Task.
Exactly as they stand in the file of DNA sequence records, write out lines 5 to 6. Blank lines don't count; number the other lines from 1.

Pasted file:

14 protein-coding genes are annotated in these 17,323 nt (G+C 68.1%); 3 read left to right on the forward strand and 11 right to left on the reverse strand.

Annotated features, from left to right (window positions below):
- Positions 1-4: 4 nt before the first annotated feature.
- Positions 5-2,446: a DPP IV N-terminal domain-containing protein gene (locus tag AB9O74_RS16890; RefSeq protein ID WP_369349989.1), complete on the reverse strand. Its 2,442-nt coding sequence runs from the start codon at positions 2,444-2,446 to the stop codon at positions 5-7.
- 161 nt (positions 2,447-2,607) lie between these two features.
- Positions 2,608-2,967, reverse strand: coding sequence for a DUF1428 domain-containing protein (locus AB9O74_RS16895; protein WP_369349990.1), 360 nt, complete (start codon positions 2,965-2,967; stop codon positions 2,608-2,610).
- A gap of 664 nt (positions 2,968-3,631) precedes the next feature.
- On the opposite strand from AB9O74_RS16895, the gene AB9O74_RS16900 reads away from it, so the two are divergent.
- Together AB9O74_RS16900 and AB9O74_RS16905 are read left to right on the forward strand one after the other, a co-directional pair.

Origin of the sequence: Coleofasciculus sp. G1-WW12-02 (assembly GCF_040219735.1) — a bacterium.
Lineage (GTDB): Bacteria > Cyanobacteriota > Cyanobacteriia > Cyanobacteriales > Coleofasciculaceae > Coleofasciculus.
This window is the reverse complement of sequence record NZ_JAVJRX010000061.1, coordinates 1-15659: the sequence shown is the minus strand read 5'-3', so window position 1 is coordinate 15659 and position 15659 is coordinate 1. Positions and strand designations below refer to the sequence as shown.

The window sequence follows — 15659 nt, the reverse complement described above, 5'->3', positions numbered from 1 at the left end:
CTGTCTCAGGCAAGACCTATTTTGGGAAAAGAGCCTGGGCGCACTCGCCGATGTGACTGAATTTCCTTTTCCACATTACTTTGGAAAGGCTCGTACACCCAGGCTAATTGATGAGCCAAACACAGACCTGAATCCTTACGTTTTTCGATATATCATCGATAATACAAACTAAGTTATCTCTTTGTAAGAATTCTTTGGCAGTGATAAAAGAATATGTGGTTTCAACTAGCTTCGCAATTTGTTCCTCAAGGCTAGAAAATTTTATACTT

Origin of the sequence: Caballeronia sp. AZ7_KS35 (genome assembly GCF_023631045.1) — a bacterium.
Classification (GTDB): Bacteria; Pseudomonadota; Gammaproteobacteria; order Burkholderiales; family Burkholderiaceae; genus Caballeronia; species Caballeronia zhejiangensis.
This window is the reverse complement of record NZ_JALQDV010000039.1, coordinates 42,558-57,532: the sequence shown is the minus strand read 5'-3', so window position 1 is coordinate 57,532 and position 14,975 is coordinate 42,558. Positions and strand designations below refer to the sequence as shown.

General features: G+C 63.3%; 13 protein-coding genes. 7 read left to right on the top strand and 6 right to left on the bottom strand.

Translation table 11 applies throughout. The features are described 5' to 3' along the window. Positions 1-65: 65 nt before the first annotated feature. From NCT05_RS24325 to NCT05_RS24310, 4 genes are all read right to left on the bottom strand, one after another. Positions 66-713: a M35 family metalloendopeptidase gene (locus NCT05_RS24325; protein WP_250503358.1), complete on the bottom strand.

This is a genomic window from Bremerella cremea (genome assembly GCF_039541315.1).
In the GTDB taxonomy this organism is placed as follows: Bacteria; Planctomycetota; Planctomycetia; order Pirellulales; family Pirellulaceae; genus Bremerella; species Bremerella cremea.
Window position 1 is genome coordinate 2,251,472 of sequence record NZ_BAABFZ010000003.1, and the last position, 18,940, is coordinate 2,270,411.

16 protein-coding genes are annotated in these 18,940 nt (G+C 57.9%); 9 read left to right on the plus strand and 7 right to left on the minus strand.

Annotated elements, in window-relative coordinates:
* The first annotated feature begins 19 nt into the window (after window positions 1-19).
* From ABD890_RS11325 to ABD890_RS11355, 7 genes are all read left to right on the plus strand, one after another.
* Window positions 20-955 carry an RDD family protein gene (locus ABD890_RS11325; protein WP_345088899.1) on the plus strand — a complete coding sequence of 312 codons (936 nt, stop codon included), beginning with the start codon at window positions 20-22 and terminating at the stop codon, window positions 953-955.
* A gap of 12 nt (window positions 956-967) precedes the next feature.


- 161 nt (positions 2,447-2,607) lie between these two features.
- Positions 2,608-2,967, reverse strand: coding sequence for a DUF1428 domain-containing protein (locus AB9O74_RS16895; protein WP_369349990.1), 360 nt, complete (start codon positions 2,965-2,967; stop codon positions 2,608-2,610).